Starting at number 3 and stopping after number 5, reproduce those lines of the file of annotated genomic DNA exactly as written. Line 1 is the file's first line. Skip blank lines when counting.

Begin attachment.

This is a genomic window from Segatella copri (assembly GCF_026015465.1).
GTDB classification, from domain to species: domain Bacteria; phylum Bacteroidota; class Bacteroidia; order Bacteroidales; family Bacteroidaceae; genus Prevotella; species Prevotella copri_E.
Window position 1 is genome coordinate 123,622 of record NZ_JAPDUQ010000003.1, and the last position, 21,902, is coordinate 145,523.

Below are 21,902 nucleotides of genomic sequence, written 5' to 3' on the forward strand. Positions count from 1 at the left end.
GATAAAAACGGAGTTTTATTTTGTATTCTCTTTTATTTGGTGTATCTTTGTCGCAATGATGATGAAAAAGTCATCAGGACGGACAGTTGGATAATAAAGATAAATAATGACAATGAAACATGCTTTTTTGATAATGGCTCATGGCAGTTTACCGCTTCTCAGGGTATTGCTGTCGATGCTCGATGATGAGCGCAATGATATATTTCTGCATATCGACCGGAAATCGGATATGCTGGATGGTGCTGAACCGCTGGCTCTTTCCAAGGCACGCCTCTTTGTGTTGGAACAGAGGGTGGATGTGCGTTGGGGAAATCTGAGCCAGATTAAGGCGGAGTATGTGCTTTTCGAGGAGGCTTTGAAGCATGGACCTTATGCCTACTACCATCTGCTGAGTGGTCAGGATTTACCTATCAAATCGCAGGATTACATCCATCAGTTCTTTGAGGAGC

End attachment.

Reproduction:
Window position 1 is genome coordinate 123,622 of record NZ_JAPDUQ010000003.1, and the last position, 21,902, is coordinate 145,523.

Below are 21,902 nucleotides of genomic sequence, written 5' to 3' on the forward strand. Positions count from 1 at the left end.
GATAAAAACGGAGTTTTATTTTGTATTCTCTTTTATTTGGTGTATCTTTGTCGCAATGATGATGAAAAAGTCATCAGGACGGACAGTTGGATAATAAAGATAAATAATGACAATGAAACATGCTTTTTTGATAATGGCTCATGGCAGTTTACCGCTTCTCAGGGTATTGCTGTCGATGCTCGATGATGAGCGCAATGATATATTTCTGCATATCGACCGGAAATCGGATATGCTGGATGGTGCTGAACCGCTGGCTCTTTCCAAGGCACGCCTCTTTGTGTTGGAACAGAGGGTGGATGTGCGTTGGGGAAATCTGAGCCAGATTAAGGCGGAGTATGTGCTTTTCGAGGAGGCTTTGAAGCATGGACCTTATGCCTACTACCATCTGCTGAGTGGTCAGGATTTACCTATCAAATCGCAGGATTACATCCATCAGTTCTTTGAGGAGC